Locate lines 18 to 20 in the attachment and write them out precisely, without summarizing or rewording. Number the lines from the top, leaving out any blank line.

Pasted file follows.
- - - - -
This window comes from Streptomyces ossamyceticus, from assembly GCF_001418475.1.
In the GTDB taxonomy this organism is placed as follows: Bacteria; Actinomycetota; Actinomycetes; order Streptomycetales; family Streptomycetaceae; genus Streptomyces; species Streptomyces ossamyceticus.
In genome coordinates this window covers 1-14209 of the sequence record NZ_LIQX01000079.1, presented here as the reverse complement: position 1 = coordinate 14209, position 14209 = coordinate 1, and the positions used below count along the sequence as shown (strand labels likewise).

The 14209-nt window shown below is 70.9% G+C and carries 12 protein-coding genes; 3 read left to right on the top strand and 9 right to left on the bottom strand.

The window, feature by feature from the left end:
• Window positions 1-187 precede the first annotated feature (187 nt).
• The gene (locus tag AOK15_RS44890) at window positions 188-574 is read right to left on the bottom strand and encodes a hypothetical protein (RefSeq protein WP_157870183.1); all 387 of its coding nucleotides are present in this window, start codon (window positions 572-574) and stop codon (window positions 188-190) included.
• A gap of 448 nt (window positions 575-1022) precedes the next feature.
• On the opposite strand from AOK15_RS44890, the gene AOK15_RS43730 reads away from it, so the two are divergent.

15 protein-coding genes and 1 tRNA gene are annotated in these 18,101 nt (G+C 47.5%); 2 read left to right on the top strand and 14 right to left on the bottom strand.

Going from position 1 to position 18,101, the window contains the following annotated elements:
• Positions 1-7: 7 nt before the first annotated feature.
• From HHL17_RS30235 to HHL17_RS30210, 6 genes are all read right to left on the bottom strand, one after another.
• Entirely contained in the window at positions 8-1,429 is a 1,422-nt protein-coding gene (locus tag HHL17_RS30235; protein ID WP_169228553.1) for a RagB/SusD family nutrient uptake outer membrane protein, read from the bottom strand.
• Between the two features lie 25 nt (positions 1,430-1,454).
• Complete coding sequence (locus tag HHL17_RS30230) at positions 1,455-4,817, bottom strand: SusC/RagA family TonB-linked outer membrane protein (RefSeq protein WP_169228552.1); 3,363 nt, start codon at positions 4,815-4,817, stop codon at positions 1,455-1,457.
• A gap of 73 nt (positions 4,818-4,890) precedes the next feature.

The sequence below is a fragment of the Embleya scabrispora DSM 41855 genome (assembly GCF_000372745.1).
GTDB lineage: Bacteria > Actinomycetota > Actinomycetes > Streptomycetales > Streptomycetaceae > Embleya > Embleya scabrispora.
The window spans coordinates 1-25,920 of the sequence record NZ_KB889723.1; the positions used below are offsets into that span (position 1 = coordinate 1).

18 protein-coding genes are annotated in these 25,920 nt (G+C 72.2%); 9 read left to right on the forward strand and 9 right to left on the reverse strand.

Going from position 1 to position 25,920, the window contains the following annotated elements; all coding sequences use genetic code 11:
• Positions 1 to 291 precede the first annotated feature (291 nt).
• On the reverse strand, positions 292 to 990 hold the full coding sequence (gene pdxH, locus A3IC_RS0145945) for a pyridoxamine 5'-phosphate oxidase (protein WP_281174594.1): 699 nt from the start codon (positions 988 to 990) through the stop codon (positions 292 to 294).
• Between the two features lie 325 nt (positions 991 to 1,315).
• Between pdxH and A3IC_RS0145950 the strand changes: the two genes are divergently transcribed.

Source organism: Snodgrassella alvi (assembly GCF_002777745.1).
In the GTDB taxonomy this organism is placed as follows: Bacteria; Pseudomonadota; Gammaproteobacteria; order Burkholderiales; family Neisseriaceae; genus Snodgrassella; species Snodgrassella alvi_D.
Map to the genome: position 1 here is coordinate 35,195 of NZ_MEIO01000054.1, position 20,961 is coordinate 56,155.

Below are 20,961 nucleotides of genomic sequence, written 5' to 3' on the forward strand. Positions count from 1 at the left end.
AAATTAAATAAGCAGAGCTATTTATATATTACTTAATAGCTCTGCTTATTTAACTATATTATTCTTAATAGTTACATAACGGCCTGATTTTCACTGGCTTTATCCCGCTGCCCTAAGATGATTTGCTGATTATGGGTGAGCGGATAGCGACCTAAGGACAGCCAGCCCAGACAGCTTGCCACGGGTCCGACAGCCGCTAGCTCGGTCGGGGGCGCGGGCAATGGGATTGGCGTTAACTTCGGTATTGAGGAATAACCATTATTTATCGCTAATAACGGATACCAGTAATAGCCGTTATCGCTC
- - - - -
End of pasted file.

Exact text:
The sequence below is a fragment of the Embleya scabrispora DSM 41855 genome (assembly GCF_000372745.1).
GTDB lineage: Bacteria > Actinomycetota > Actinomycetes > Streptomycetales > Streptomycetaceae > Embleya > Embleya scabrispora.
The window spans coordinates 1-25,920 of the sequence record NZ_KB889723.1; the positions used below are offsets into that span (position 1 = coordinate 1).